!-- Beacon Ads Ad Code -->

Sponsor Ad:

Collapse

Announcement

Collapse
No announcement yet.

Teaching New Songs To Your Church

Collapse
X
 
  • Filter
  • Time
  • Show
Clear All
new posts

  • Teaching New Songs To Your Church

    So I have been reading a lot about why people don't sing in church as much as they used to.
    In that research people have said things like....

    "well back in the day of hymnals people knew almost every song and when they didn't, they had the music right there"
    and
    "the rotation of music is so big the body doesn't have time to learn the new songs"
    and
    "Worship Leaders use to teach songs"

    As a worship leader, I want people to sing and sing loud. And I know the songs that my church in particular will really engage with as far as singing. But this brings me to the question....

    How do you teach (or introduce) new songs to your church to make them an engaging point for your church the next time they hear it? (Or the first time!) Songs that you think are great and you really want to become a part of the body of work you present on a regular basis.

    Would love some insight....
    Thanks for reading

  • #2
    Welcome aboard

    Our church introduces them at the rate of 3-4 a year at most.

    I know of some churches who do 1-2 a month or more- they are on a fast rotation.

    A lot of the songs we introduce from the platform we also play during pre-service prayer time and before service. This helps people become familiar with the songs. Sometimes we do them from the platform first, sometimes we play them as canned music for prayer time, etc. first.
    If we want to go places we haven't been, we will have to do things we haven't done.

    Comment


    • #3
      That's good. I think that our desire to sometimes play the newest song hurts us in congregational participation. To hold fast to those rules can be tough. I would imagine there are many times when you are ready to intro something that you think is great but have to really spend time in prayer wondering will this take up one of 3 or 4 slots this year.
      I like it though. That keeps people on board.
      Pre-service playing of new songs also, great idea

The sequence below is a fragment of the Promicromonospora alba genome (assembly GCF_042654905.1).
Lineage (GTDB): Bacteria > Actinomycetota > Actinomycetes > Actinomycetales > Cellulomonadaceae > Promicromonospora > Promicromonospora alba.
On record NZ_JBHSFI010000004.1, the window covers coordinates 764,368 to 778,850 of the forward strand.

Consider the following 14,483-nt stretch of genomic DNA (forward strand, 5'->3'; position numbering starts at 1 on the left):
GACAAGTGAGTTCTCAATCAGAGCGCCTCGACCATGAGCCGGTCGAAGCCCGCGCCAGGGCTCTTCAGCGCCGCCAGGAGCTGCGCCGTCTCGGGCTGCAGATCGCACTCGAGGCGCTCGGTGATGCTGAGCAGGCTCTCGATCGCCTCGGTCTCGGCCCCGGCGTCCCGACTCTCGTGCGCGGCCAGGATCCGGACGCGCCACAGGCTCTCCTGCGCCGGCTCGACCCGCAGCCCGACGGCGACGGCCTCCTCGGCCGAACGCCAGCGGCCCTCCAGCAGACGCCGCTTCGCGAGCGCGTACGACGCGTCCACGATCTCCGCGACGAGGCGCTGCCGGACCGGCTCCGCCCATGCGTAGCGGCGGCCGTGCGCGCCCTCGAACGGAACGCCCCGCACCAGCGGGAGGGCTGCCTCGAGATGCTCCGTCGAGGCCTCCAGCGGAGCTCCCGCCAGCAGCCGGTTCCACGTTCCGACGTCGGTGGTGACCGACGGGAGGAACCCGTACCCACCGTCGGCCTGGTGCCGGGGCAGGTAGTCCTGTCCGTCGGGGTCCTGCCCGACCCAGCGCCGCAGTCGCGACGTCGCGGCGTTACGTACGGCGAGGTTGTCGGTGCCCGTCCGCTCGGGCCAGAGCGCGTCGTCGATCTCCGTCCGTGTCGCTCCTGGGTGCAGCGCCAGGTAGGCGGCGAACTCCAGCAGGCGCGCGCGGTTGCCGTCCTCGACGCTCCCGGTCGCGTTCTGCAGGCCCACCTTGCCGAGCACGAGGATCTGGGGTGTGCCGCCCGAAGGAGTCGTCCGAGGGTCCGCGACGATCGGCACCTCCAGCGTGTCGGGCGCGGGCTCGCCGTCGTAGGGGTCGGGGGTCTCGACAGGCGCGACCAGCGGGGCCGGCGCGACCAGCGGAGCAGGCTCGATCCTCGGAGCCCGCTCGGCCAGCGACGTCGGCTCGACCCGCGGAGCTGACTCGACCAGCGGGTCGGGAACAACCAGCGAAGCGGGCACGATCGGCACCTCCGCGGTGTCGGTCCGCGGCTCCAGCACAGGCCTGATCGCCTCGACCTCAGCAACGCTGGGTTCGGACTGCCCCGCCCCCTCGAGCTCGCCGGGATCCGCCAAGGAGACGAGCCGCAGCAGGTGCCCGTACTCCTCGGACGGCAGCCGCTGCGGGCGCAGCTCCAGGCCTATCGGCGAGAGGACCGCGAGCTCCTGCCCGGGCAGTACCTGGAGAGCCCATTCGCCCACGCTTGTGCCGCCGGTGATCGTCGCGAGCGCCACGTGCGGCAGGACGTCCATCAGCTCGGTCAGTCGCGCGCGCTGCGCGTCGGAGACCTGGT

Nic

      Comment


      • #4
        One thing I try to do is put myself in the average church-goers shoes. Most people that we are trying to reach (not the regular members), I doubt listen to much Christian radio at all during the week....if at all. They don't know the latest, greatest worship songs like we do. The only time they may hear the songs we do is on Sundays! How could we possibly expect them to be able to sing a song, let alone WORSHIP to said song, if they only hear it once or twice a month!

        Also, by the time we introduce a "new" song to our congregation, we as worship leaders have been listening to it, practicing it, and getting it nailed down for quite a while. I like to think that once a song is starting to get "old" for us as a team, that's about the time the congregation is just starting to make it their own.

        So for our church, not only do we try to introduce at most 1 new song a month, we keep our regular song rotation (ALL the songs we do) down to a list of 20. When we add a new song, we take one off of the list. It may seem like a very small number of songs (and it is!), but we only do 4-5 songs a week in our service. So if we don't repeat any songs (but we do!), we play every song on our list only once a month. Which is still not often enough, IMO.
        Last edited by visionman; 05-08-2013, 03:39 PM.

        Comment


        • #5
          I like it... this is good. I have lots of the same thoughts.
          frequency of songs played....
          when I am sick of a song is probably when everyone is finally into it.....
          I like that there is method also.....

          besides those things, these are some of my "techniques" for teaching new songs but I would love some more
          I love to teach the chorus at the front of a song. I'll even say "we are gonna learn something new." I think this disarms people a little. It's like saying "I don't expect you to know this yet, but let's give it a shot together." I think that takes some of the production value down a bit, but can be effective in engaging people.

          I also like speaking to the scripture that is represented in the track. I feel like it gives an automatic connections to something they never heard before. And even if they don't sing it the first time that connection will help build the relationship with the song.

          So when you intro a song, do you just play it? and as it is played more often people begin to engage it more. Or do we need to teach songs better? and if so how?

          Comment


          • #6
            When I started going to a new church a while back, all the songs they played were new to me. And on top of that, they liked to introduce new songs quite frequently. I think one of the reasons they were able to pull that off is that they were such an excellent band and the experience was so top-notch that people were just motivated to learn the songs quickly. I guess kind of like going to an amazing concert, then returning home to download the songs you just heard and learn them. They did repeat the new songs frequently which also helped.

            Another church that I visited had special nights every once in a while to actually teach new songs to the congregation. Everyone was invited to bring their instrument if they wanted and play along as the team taught. It was just a fun night of jamming, worshiping, and fellowship.

            Comment


            • #7
              Man I love the "night to learn" the new songs. Letting the people who maybe don't have the chops or the time to engage with the band get into the songs. Very cool...

              Comment

              Working...
              X